Reprinted from November 1992
It had been pretty much like any other day. A few customers had drifted in for various small jobs and purchases. I stepped from the back room and found RB waiting on a neatly dressed, grey haired lady.
“I want something for my husband’s birthday,” she said hesitantly. “Perhaps a cigarette lighter…”
“Certainly, madam,” RB said, leading her solicitously to the appropriate showcase. He offered to demonstrate one for her.
“Now here’s a lighter which has been proven year after year. Yes sir! It works every time! Just look at this lovely model.”
He held the lighter in his hand and snapped the mechanism. Nothing. Again he snapped. Nothing. In desperation, he tried once more – still nothing. He snatched up another model and went through the very same process. Nothing. I could tell he was starting to sweat.
Undaunted, he switched to still another make. “Now here’s a lighter that never needs a flint, wick or battery! Isn’t that marvelous?”
With more courage than I’m sure he felt, he snapped the button. Nothing. Snap, snap. Nothing.
“Would you consider anything else for your husband?” RB inquired weakly as he fumbled with the lighter.
“Well, he’s always wanted a pocket watch,” she said thoughtfully.
“Ah! I have just the thing for him!”
RB hustled to the watch counter, relieved that he’d won a reprieve. He extracted a lovely antique-styled timepiece which displayed an exposed balance.
“Isn’t this lovely – a true look of antiquity.” He tenderly caressed the case and placed it in her hands.
“Now this is a real masterpiece,” he told her. “A reflection of Swiss ingenuity. Look at these finely tapered hands and that beautiful dial.”
He rotated the watch slightly to demonstrate the swing of the balance wheel and then handed it back to the customer.
She rubbed her chin. “Well, I don’t know, it’s more than I wanted to pay. I have to think it over…”
“Madam,” RB said persuasively, “your husband will be overwhelmed when he sees this beautiful timepiece and realizes how thoughtful you were to purchase it for him. And it is exactly what he wants, it isn’t that correct?”
“Well, yes,” she stammered. “I’m sure he’d like it, and perhaps I could afford it, but there’s the service problem. What if it went on the blink?”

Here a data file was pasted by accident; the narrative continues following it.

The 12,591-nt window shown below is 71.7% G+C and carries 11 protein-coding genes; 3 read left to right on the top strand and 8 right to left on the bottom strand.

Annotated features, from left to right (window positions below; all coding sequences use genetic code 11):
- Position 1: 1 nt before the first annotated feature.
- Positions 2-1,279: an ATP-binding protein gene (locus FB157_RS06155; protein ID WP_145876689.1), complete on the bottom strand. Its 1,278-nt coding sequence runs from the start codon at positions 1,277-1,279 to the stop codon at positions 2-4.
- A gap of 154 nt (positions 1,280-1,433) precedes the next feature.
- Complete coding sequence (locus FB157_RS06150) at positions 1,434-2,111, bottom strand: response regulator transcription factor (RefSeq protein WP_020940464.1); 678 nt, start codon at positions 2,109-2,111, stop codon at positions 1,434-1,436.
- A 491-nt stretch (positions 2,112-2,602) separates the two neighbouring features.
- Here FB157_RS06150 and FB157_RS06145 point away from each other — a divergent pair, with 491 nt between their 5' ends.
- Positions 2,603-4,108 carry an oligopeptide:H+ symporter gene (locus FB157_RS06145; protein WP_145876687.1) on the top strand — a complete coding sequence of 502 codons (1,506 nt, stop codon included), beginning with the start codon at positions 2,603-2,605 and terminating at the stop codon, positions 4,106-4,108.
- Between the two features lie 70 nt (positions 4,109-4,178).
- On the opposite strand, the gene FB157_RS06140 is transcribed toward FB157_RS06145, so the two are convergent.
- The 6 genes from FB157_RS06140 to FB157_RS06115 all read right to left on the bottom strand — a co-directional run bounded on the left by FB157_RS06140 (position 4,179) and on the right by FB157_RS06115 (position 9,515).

RB breathed a sigh of relief. “Why, service is no problem at all. I am a master watchmaker, so I can fix anything. Besides, this timepiece is designed to give years of service without problems. You won’t have any trouble with this fine watch, I’ll promise you.”
The customer nodded. She was sold!
“Well if you’ll just wind it and set it for me and explain how it works, I’ll take it!”
“Of course, madam,” RB said, stepping over to her side of the counter.
“First of all, this watch is an eight day timepiece. This means you’ll only have to wind it once a week! Pretty convenient, huh?” He winked knowingly.
“Now,” he said authoritatively, “take the crown between your fingers and wind back and forth. You can’t over-wind it so don’t be afraid of winding it…”
RB struggled to wind the watch, but the crown refused to budge. “Ugh, it must need some oil on the stem to loosen it up a bit. Just a second…”
He retreated to the safety of his bench and snapped open the back of the case.
“You should be glad I’m a watchmaker,” he smiled and kept talking rapidly while trying to repair the trouble as inconspicuously as possible. “If you’d purchased a watch from a discount store or drugstore, you’d have been out of luck!”
RB should have been more modest. One glance inside disclosed a broken part… at least it looked broken. Still hoping for the best, he removed the barrel, which lay directly on top of the movement…
For the benefit of those laymen who read this, a spring on an eight day watch is very heavy and long – extremely long – it looked to be about three feet long when it lurched out of the barrel and coiled itself around RB’s neck two or three times, sending his loupe flying and the barrel dancing across the floor.
While he gasped and fumbled, the customer stared in shocked disbelief. Her eyes bulged like those of a Chinese pug dog and she shrieked, “Never! I should have never considered it! I don’t want it! I don’t want it ever, even if you get it all back together! I’ll get a shirt, or a sweater – anything – I don’t ever want anything mechanical again!”
She retreated out the door, leaving RB struggling to dislodge the eight-day mainspring.
“Well, that was a total loss,” I said as I retrieved RB’s loupe from under the bench.
“Maybe not entirely,” he said, rubbing his neck. “You can write it up and make something out of the incident anyway!”
“You must be out of your tree,” I laughed. “Never! Never in a hundred years would anyone believe this really happened.”